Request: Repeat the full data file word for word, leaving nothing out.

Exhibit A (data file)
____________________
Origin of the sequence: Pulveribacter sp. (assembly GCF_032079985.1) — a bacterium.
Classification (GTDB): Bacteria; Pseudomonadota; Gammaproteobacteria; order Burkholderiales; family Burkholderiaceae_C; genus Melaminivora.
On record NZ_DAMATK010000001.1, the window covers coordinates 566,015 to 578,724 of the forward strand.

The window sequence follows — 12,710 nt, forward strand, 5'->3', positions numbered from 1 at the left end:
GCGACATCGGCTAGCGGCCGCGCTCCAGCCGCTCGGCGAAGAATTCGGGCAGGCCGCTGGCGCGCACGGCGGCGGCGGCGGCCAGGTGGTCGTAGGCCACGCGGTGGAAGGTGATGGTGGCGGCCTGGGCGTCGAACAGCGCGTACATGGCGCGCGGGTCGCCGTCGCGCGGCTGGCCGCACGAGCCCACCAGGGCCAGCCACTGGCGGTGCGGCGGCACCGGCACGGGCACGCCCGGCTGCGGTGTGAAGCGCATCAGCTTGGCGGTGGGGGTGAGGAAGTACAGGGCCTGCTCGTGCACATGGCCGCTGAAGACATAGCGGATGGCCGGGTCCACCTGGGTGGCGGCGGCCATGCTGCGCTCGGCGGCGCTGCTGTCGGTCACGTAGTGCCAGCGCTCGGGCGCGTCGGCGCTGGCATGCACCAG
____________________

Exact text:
Origin of the sequence: Pulveribacter sp. (assembly GCF_032079985.1) — a bacterium.
Classification (GTDB): Bacteria; Pseudomonadota; Gammaproteobacteria; order Burkholderiales; family Burkholderiaceae_C; genus Melaminivora.
On record NZ_DAMATK010000001.1, the window covers coordinates 566,015 to 578,724 of the forward strand.

The window sequence follows — 12,710 nt, forward strand, 5'->3', positions numbered from 1 at the left end:
GCGACATCGGCTAGCGGCCGCGCTCCAGCCGCTCGGCGAAGAATTCGGGCAGGCCGCTGGCGCGCACGGCGGCGGCGGCGGCCAGGTGGTCGTAGGCCACGCGGTGGAAGGTGATGGTGGCGGCCTGGGCGTCGAACAGCGCGTACATGGCGCGCGGGTCGCCGTCGCGCGGCTGGCCGCACGAGCCCACCAGGGCCAGCCACTGGCGGTGCGGCGGCACCGGCACGGGCACGCCCGGCTGCGGTGTGAAGCGCATCAGCTTGGCGGTGGGGGTGAGGAAGTACAGGGCCTGCTCGTGCACATGGCCGCTGAAGACATAGCGGATGGCCGGGTCCACCTGGGTGGCGGCGGCCATGCTGCGCTCGGCGGCGCTGCTGTCGGTCACGTAGTGCCAGCGCTCGGGCGCGTCGGCGCTGGCATGCACCAG